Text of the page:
Edinburgh, Fife & East Scotland

Galapagos interest in Scottish Seabird Centre live-cam

Gannets at Bass Rock
Image caption The cameras monitor about 150,000 gannets on Bass Rock, as well as other wildlife in the area

Wildlife experts from the Galapagos Islands are in Scotland to see how remote camera technology could help with conservation.

The Scottish Seabird Centre in North Berwick uses specially-designed cameras to give visitors a close-up view of bird colonies on Bass Rock and the surrounding islands.

The centre hopes to eventually become a hub for worldwide live footage.

The self-cleaning, solar-powered cameras can rotate 360 degrees.

They are designed to withstand all conditions and are operated by visitors at the centre more than three miles away.

The Galapagos Islands, about a thousand kilometres off the coast of South America, are famed for their wildlife.

Experts, including Roberto Maldonado, a conservationist at Galapagos National Park, hope the cameras will provide a close-up view of native species such as the giant tortoise, the marine iguana, and the blue-footed booby.

Image caption Galapagos wildlife experts hope to use remote cameras to capture native species, such at the blue-footed booby

Ian Dunn, chief executive of the Galapagos Conservation Trust, said: "People love the Galapagos, they know the Galapagos. Finding ways to bring that into people's homes in the UK as well as the reverse, taking these images into Galapagos, is a very powerful project."

Tom Brock, chief executive at the Scottish Seabird Centre, has been to the islands to help the experts identify where the cameras should go.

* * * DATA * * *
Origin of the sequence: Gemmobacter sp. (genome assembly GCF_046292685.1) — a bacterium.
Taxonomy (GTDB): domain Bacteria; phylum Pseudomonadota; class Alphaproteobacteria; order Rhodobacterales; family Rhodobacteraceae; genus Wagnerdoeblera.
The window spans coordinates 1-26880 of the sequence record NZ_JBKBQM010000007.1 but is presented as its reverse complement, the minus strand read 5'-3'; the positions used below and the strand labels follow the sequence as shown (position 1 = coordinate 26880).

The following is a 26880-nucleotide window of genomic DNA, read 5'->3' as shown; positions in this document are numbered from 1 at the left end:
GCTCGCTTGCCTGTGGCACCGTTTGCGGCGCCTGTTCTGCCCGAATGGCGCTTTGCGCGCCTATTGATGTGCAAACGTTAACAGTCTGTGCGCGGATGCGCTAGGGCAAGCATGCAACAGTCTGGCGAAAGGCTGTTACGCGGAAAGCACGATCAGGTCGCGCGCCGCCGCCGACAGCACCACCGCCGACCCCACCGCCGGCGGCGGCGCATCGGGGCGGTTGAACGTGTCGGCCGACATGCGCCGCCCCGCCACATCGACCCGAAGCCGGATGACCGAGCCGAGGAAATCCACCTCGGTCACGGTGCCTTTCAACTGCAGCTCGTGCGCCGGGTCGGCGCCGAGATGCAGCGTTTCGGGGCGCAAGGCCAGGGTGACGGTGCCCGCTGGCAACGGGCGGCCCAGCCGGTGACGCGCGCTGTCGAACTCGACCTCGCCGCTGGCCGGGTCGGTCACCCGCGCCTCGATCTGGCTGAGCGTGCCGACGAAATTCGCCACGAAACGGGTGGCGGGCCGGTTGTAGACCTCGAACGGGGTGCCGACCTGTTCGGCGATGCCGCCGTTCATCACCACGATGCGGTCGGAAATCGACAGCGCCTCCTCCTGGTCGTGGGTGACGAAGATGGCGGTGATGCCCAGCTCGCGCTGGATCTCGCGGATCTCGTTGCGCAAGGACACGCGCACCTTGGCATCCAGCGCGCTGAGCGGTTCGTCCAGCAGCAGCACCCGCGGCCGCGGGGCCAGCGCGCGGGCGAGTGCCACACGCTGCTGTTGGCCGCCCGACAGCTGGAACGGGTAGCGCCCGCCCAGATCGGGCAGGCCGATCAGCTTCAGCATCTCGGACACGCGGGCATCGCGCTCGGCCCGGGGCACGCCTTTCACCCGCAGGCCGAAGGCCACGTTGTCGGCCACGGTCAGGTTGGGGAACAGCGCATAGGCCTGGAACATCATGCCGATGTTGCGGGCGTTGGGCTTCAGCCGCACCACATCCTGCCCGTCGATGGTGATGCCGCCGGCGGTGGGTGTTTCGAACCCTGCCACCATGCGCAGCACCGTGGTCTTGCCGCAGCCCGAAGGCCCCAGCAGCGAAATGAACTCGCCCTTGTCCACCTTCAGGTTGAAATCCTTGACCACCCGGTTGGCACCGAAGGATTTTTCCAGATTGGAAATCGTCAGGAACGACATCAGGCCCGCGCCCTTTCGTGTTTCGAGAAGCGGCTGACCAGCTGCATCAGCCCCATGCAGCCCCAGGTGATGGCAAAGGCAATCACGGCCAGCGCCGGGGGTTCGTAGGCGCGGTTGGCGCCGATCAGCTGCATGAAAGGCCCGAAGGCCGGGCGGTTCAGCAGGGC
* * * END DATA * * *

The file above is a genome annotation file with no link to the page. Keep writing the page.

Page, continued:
He said: "The Scottish Seabird Centre is very much the world leader in remote viewing cameras. It's wonderful that the Galapagos want to emulate that.

"We wanted to use the latest tech to allow people to see what it was like there without disturbing the wildlife.

"Some of the wildlife there is actually quite closely related to wildlife here - the blue-footed booby is of the same family as gannets.

"Ultimately, as satellite tech develops, we'd like to have live images coming from Galapagos to North Berwick and vice versa. It's a great partnership."

Mr Brock added: "What we're keen to do is look at being a global video hub in North Berwick, with live streamed footage from all over the world, with infra red cameras for night time.

Image caption The cameras allow visitors and scientists to see close-ups of the birds

"As far as we're aware, we're the only ones with this kind of thing in the world - it's cutting edge technology."

Great Barrier Reef

The cameras allow scientists to monitor and study animal behaviour and watch for changes in population.

There are about 150,000 gannets on Bass Rock, with 14 cameras based in North Berwick, monitoring the gannets as well as the wildlife on the Isle of May.

They can zoom in on puffins, seals, razorbills, kittiwakes, as well as visiting pods of dolphins.

The Scottish Seabird Centre hopes that in five years time they will be able to have live links to key wildlife spots around the world such as the Great Barrier Reef in Australia.

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